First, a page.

Whether you believe in ‘divine guidance’ or not, there can be alot said for when for some totally unknown reason, a book, a vital record, a photo, a database, a newspaper articles … anything suddenly is made available to you to assist in locating or even learning about a previously unknown ancestor. This occurrence can sometimes be referred to a ‘Serendipity in Genealogy’.
If you have been working for several years on your family history and you think back, surely you have had some incident where ‘thing’ just ‘fell in your lap’ relating to an ancestor. Some people see it as our ancestors wanting to be ‘found’, researched and information written down about them — not to be forgotten. Whether is was a bloodline relative or a family branch you are doing for a spouse, you could have this closest to learning more about a specific person.
It might be hard to recall a specific incident of this special assistance, but look back a moment when you were totally surprised about some new information acquired in your research. For me, it was when I learned during my research that my father was born in Manchester, England rather than what he had always stated, what my mother knew and what was on his vital records, that he was born in Haverhill, Massachusetts. When I had obtained, through quite a bit of effort, a copy of the Declaration of Intention for Naturalization on November 1935 of my father’s father (whom I did know was from England) and there written (almost overlooked) was the birthplace for his oldest son (my father) in Manchester, England, I was totally shocked. No one in the family ever knew that information.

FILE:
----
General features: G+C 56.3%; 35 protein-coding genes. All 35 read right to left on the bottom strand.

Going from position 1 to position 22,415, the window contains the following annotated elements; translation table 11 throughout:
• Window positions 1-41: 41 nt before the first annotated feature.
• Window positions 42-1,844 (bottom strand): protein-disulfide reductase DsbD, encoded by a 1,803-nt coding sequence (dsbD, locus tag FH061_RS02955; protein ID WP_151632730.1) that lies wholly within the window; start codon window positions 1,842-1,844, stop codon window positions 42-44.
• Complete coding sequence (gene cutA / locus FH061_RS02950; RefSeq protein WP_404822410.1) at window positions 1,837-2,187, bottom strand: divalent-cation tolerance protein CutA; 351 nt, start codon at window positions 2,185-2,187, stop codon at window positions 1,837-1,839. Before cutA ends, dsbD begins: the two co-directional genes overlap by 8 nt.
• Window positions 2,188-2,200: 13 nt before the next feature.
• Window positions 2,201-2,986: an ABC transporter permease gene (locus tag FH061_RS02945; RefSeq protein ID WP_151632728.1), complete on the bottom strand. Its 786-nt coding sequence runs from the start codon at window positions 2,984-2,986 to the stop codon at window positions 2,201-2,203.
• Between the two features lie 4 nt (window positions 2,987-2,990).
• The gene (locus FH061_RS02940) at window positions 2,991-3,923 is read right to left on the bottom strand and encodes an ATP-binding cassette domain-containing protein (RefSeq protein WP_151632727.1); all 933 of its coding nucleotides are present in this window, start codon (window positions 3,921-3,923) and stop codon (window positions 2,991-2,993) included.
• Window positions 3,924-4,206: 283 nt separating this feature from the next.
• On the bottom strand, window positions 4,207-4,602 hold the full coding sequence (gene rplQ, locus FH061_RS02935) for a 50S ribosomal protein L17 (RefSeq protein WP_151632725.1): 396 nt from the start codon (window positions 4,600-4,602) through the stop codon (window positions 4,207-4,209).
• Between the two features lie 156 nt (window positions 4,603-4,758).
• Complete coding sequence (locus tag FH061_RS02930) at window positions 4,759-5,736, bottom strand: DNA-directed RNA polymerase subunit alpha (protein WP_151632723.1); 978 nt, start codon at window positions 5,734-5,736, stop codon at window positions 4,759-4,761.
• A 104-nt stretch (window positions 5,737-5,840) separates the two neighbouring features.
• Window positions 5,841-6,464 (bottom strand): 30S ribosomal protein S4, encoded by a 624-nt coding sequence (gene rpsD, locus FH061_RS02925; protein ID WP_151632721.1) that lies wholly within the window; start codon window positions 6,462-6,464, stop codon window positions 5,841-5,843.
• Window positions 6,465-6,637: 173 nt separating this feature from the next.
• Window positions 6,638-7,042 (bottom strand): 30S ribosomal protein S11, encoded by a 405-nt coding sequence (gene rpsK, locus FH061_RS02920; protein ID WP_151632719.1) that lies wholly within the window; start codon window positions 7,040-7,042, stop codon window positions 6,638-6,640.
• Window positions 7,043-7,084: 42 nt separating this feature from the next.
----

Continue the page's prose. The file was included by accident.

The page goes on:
Further confirmation was needed. I checked the English vital records index on births and sure enough a birth registration for my father, with the correct date, location and parents were correct. Next, I reviewed the passenger ships manifests on microfilm to find the ship and date of departure and arrival on the SS Carmania April 23, 1914 to the Port of Boston. So I had three official vital records, all showing my father was born in England and came to America as a 9-year old boy with his family. I feel I was guided to learning the truth of my actual family heritage, making me half-English.
Sometimes you can be researching a database or on images microfilm for something and you stumble on something else; a hometown, another relative, anything and you can’t quite figure to got there … but you did!
There is a Message Board on ‘Ancestry.com’ (Rootsweb) where people can share some of their own ‘Serendipity in Genealogy’. Reading some other people’s experiences might dawn on you of some similar experiences.
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